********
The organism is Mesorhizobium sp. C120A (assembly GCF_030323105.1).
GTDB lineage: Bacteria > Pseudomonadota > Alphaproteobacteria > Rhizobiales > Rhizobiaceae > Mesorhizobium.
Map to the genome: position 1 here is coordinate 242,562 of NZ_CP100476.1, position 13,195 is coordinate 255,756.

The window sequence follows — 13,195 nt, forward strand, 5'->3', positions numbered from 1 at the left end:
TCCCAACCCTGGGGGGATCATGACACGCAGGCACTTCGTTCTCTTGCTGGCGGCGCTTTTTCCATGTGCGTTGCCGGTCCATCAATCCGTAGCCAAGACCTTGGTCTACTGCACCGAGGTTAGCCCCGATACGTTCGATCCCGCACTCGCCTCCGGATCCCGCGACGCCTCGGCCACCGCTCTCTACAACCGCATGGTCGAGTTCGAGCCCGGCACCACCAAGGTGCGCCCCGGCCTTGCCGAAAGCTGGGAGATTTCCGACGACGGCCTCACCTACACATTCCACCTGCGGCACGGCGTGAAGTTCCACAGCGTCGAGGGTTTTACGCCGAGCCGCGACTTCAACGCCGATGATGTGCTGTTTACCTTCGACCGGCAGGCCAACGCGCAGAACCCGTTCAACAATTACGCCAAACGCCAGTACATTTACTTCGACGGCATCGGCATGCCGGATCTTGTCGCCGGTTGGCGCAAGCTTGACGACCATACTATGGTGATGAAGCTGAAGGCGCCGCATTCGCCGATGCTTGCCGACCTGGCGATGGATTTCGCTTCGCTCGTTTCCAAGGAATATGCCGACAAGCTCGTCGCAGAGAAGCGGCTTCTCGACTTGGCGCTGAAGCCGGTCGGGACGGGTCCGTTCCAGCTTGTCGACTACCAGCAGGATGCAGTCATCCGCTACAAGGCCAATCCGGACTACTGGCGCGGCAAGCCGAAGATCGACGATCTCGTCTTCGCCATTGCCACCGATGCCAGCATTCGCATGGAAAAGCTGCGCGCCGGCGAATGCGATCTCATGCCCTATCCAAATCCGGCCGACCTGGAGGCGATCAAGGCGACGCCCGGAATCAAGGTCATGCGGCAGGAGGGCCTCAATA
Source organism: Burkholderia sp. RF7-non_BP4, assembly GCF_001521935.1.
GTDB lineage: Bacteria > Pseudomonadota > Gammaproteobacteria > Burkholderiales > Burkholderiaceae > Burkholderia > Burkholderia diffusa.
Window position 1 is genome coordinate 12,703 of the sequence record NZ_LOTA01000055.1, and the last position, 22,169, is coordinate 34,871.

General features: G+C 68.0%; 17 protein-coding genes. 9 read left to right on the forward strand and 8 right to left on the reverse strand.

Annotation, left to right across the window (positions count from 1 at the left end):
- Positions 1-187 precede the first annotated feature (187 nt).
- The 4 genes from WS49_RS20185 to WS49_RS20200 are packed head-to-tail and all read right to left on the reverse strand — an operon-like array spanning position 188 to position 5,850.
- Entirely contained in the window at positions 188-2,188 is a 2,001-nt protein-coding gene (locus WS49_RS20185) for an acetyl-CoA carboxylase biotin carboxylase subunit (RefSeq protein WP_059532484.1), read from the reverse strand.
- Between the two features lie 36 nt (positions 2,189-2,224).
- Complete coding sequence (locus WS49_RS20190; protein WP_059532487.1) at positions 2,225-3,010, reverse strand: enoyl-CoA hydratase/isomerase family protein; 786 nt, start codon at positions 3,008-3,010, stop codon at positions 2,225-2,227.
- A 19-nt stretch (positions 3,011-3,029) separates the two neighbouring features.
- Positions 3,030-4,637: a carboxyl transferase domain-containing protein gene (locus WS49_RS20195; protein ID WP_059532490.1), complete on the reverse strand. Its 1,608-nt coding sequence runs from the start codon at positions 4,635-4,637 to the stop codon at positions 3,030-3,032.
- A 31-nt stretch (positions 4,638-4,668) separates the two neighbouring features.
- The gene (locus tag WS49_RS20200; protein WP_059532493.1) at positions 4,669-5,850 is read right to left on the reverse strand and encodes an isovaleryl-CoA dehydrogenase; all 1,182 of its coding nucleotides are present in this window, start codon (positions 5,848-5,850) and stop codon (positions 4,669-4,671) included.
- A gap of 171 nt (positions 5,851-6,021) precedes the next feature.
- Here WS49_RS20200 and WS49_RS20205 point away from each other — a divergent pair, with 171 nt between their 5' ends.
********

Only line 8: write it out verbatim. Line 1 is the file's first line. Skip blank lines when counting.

Window position 1 is genome coordinate 12,703 of the sequence record NZ_LOTA01000055.1, and the last position, 22,169, is coordinate 34,871.